Studies on epipolythiodioxopiperazine alkaloids

UNCG Author/Contributor (non-UNCG co-authors, if there are any, appear on document)
Chiraz Soumia M. Amrine (Creator)
The University of North Carolina at Greensboro (UNCG )
Web Site:
Nicholas Oberlies

Abstract: Natural products research remains a fertile source for drug discovery due to the complexity, chemical diversity and biological activity of compounds discovered from nature. Verticillins are members of the epipolythiodioxopiperazine (ETP) alkaloid class of fungal metabolites and are known as potent cytotoxic agents, some with IC50 values of less than 10 nM. Studies showed that verticillin A has activity as a selective histone methyl transferases inhibitor with important anticancer properties. However, several challenges slowed the further development of this class of compounds. The goals of this project strived to address such challenges in the development of the ETP alkaloids in three ways: (1) enhancing the production of verticillins, (2) identifying and isolating new analogues of the verticillins, and (3) developing a targeted delivery approach for the verticillins. Aim 1 was achieved by analyzing different fungal strains under a suite of fermentation conditions. These studies were facilitated by the use of the droplet-liquid microjunction-surface sampling probe (droplet probe) coupled with UHPLC–PDA–HRMS/MS, which enables chemical analysis in situ directly from the surface of the cultures. These experiments showed that the production of verticillins was greatly affected by growth conditions. Using these technologies to select the best among the tested growth conditions, the production of the verticillin analogues was increased in laboratory scale fermentation. Aim 2 was achieved via using a precursor-directed biosynthesis approach that was monitored in situ via droplet probe. To characterize the generated series of “non-natural natural products”, a suite of NMR and mass spectrometry data were collected. This approach yielded novel compounds that would be difficult to generate via synthesis. Furthermore, and in a collaborative manner, the generation of new analogues was also achieved via semisynthetic approaches that generated ester, carbonate, sulfonate and carbamate derivatives of the verticillins. This synthetic process was characterized by the use of 1H NMR to monitor the various reactions. Aim 3 was achieved by encapsulating verticillin A into an expansile nanoparticles (verticillin A-eNP). This delivery system was used to circumvent two imperative issues of the drug administration of verticillins. First, the verticillin A-eNP was used to shield healthy cells, by targeting cancerous cells, as it permits the retention of the eNPs inside the cancer cells and the continuous release of the drug in their acidic environment Secondly, the verticillin A-eNP enhanced the solubility of the poorly soluble verticillins, facilitating a more straight forward approach to their delivery and testing in vivo.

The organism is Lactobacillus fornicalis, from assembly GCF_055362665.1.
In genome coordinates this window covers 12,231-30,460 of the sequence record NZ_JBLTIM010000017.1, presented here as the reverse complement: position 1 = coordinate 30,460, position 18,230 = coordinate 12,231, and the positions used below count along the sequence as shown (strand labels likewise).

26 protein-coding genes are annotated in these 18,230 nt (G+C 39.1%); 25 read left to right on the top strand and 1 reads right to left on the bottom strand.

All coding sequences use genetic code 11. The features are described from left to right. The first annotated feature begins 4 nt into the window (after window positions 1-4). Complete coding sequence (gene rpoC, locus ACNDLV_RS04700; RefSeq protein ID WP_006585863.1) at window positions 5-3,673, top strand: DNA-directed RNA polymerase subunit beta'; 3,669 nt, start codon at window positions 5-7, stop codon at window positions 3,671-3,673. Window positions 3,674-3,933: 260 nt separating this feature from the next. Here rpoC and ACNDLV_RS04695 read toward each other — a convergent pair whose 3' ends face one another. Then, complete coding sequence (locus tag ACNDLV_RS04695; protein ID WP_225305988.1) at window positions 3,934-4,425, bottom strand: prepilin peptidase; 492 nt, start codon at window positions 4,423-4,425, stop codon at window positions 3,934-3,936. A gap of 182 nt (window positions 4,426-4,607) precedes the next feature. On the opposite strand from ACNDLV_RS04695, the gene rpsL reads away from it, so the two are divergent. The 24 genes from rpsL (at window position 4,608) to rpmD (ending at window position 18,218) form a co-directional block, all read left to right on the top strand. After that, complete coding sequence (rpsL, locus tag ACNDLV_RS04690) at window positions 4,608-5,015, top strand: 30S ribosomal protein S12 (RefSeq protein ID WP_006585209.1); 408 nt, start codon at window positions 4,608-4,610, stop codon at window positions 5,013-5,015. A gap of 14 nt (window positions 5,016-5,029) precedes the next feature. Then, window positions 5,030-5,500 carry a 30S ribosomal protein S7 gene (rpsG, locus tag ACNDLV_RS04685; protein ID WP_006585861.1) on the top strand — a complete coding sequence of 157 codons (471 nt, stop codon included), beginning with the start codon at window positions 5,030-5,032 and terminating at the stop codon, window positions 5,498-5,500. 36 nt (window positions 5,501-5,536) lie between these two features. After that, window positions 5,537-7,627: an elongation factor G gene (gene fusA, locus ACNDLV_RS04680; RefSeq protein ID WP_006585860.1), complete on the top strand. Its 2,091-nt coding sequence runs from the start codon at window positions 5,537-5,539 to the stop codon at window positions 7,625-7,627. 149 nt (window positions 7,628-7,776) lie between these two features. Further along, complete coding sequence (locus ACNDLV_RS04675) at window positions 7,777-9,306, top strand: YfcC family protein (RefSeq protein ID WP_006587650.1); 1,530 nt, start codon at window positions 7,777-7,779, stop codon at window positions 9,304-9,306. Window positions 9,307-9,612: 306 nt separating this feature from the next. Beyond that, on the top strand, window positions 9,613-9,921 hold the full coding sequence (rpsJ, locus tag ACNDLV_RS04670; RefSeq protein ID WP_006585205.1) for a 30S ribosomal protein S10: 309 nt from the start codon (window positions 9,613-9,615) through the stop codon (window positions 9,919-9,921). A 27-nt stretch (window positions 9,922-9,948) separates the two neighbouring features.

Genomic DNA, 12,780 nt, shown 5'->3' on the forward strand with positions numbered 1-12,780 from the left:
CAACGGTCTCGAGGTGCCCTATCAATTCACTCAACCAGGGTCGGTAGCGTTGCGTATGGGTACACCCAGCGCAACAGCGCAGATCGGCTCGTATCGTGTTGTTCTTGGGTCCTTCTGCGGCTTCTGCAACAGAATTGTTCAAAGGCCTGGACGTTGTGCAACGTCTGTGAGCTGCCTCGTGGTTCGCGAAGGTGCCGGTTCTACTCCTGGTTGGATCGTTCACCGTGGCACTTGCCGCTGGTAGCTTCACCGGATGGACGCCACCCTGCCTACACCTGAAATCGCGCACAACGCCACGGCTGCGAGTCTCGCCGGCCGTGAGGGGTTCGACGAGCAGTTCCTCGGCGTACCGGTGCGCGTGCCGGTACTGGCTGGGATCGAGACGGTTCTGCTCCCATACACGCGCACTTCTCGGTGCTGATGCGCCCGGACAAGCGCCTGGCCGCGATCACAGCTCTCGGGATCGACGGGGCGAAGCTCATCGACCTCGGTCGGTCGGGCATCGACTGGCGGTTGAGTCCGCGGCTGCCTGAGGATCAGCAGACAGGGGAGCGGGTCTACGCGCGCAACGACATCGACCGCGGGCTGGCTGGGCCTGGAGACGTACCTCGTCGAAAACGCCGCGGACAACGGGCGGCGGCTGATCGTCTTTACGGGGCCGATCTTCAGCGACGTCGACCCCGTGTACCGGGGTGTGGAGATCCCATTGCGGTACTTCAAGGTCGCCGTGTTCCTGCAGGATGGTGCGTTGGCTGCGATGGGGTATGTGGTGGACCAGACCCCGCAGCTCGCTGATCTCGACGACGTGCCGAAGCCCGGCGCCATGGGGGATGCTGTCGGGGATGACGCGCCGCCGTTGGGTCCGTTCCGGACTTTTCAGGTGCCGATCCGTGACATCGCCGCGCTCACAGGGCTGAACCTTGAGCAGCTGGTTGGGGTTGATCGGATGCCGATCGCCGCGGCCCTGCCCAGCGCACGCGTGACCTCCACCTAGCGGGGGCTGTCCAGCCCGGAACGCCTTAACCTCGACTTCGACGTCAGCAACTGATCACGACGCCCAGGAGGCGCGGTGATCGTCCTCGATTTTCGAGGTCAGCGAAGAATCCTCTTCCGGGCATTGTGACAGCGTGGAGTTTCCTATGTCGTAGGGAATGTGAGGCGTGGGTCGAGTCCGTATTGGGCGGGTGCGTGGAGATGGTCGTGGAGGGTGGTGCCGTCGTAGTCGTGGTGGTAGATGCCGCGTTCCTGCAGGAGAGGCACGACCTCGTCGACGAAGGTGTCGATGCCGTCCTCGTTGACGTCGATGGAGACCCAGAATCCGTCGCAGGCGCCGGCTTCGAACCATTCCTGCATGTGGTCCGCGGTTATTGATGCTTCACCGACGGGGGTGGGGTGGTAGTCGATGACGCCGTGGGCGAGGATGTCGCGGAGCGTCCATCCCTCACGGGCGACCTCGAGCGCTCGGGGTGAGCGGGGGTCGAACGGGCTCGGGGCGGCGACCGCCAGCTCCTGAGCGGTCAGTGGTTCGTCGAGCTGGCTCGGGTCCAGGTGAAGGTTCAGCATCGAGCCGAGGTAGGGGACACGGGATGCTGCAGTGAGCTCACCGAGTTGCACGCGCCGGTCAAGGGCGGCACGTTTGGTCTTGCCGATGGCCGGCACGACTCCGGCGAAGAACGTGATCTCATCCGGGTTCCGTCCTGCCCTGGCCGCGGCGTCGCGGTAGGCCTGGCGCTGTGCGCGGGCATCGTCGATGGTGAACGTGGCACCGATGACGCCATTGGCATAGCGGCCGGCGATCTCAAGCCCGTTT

Additional Information

Language: English
Date: 2019
Fungal metabolites

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